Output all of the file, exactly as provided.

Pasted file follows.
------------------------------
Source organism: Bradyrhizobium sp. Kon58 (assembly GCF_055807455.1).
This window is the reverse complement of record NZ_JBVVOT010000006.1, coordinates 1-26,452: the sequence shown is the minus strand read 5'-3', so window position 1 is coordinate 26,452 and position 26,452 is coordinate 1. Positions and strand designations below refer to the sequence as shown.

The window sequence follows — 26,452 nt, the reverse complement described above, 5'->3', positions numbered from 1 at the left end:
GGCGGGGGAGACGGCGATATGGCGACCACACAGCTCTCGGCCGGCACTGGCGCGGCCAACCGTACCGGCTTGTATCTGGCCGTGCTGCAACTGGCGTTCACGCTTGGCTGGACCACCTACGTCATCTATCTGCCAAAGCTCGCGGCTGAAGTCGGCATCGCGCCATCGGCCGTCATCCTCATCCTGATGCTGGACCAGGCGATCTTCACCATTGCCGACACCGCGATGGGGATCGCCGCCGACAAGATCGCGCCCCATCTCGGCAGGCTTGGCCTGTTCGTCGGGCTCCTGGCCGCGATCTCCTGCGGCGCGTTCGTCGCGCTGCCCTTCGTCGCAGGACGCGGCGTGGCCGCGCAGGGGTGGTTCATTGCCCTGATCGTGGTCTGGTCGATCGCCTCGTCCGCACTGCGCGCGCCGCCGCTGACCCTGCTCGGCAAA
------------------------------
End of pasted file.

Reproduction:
Source organism: Bradyrhizobium sp. Kon58 (assembly GCF_055807455.1).
This window is the reverse complement of record NZ_JBVVOT010000006.1, coordinates 1-26,452: the sequence shown is the minus strand read 5'-3', so window position 1 is coordinate 26,452 and position 26,452 is coordinate 1. Positions and strand designations below refer to the sequence as shown.

The window sequence follows — 26,452 nt, the reverse complement described above, 5'->3', positions numbered from 1 at the left end:
GGCGGGGGAGACGGCGATATGGCGACCACACAGCTCTCGGCCGGCACTGGCGCGGCCAACCGTACCGGCTTGTATCTGGCCGTGCTGCAACTGGCGTTCACGCTTGGCTGGACCACCTACGTCATCTATCTGCCAAAGCTCGCGGCTGAAGTCGGCATCGCGCCATCGGCCGTCATCCTCATCCTGATGCTGGACCAGGCGATCTTCACCATTGCCGACACCGCGATGGGGATCGCCGCCGACAAGATCGCGCCCCATCTCGGCAGGCTTGGCCTGTTCGTCGGGCTCCTGGCCGCGATCTCCTGCGGCGCGTTCGTCGCGCTGCCCTTCGTCGCAGGACGCGGCGTGGCCGCGCAGGGGTGGTTCATTGCCCTGATCGTGGTCTGGTCGATCGCCTCGTCCGCACTGCGCGCGCCGCCGCTGACCCTGCTCGGCAAA